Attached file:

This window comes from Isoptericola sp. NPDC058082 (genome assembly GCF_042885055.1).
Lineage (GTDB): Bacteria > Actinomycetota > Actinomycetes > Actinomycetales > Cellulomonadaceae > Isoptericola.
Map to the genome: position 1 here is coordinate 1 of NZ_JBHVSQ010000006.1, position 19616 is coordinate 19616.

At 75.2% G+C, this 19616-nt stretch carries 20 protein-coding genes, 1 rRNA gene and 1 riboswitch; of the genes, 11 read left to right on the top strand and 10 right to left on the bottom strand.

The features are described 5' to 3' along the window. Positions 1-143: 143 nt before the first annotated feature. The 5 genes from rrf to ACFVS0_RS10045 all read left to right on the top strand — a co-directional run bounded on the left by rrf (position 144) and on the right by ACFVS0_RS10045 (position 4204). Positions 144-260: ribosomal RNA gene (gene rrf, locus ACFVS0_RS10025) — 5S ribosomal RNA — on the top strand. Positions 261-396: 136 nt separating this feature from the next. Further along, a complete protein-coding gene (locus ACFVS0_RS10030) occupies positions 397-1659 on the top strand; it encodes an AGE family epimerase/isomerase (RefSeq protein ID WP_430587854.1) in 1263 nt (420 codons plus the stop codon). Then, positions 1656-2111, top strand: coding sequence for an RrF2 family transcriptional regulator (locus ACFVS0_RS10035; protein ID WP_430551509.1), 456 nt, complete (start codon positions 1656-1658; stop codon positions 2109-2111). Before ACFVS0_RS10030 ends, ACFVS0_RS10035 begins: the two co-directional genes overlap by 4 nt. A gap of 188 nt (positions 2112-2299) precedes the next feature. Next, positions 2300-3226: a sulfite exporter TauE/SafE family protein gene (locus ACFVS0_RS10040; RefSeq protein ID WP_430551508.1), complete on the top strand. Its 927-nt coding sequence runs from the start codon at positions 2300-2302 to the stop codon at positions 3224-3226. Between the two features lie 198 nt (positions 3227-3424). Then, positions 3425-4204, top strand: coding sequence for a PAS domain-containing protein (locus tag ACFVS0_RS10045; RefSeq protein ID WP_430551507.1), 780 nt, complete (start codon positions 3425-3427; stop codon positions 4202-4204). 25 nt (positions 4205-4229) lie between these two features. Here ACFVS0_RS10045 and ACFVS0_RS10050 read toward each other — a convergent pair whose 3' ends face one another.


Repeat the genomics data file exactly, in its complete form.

This window comes from Isoptericola sp. NPDC058082 (genome assembly GCF_042885055.1).
Lineage (GTDB): Bacteria > Actinomycetota > Actinomycetes > Actinomycetales > Cellulomonadaceae > Isoptericola.
Map to the genome: position 1 here is coordinate 1 of NZ_JBHVSQ010000006.1, position 19616 is coordinate 19616.

At 75.2% G+C, this 19616-nt stretch carries 20 protein-coding genes, 1 rRNA gene and 1 riboswitch; of the genes, 11 read left to right on the top strand and 10 right to left on the bottom strand.

The features are described 5' to 3' along the window. Positions 1-143: 143 nt before the first annotated feature. The 5 genes from rrf to ACFVS0_RS10045 all read left to right on the top strand — a co-directional run bounded on the left by rrf (position 144) and on the right by ACFVS0_RS10045 (position 4204). Positions 144-260: ribosomal RNA gene (gene rrf, locus ACFVS0_RS10025) — 5S ribosomal RNA — on the top strand. Positions 261-396: 136 nt separating this feature from the next. Further along, a complete protein-coding gene (locus ACFVS0_RS10030) occupies positions 397-1659 on the top strand; it encodes an AGE family epimerase/isomerase (RefSeq protein ID WP_430587854.1) in 1263 nt (420 codons plus the stop codon). Then, positions 1656-2111, top strand: coding sequence for an RrF2 family transcriptional regulator (locus ACFVS0_RS10035; protein ID WP_430551509.1), 456 nt, complete (start codon positions 1656-1658; stop codon positions 2109-2111). Before ACFVS0_RS10030 ends, ACFVS0_RS10035 begins: the two co-directional genes overlap by 4 nt. A gap of 188 nt (positions 2112-2299) precedes the next feature. Next, positions 2300-3226: a sulfite exporter TauE/SafE family protein gene (locus ACFVS0_RS10040; RefSeq protein ID WP_430551508.1), complete on the top strand. Its 927-nt coding sequence runs from the start codon at positions 2300-2302 to the stop codon at positions 3224-3226. Between the two features lie 198 nt (positions 3227-3424). Then, positions 3425-4204, top strand: coding sequence for a PAS domain-containing protein (locus tag ACFVS0_RS10045; RefSeq protein ID WP_430551507.1), 780 nt, complete (start codon positions 3425-3427; stop codon positions 4202-4204). 25 nt (positions 4205-4229) lie between these two features. Here ACFVS0_RS10045 and ACFVS0_RS10050 read toward each other — a convergent pair whose 3' ends face one another.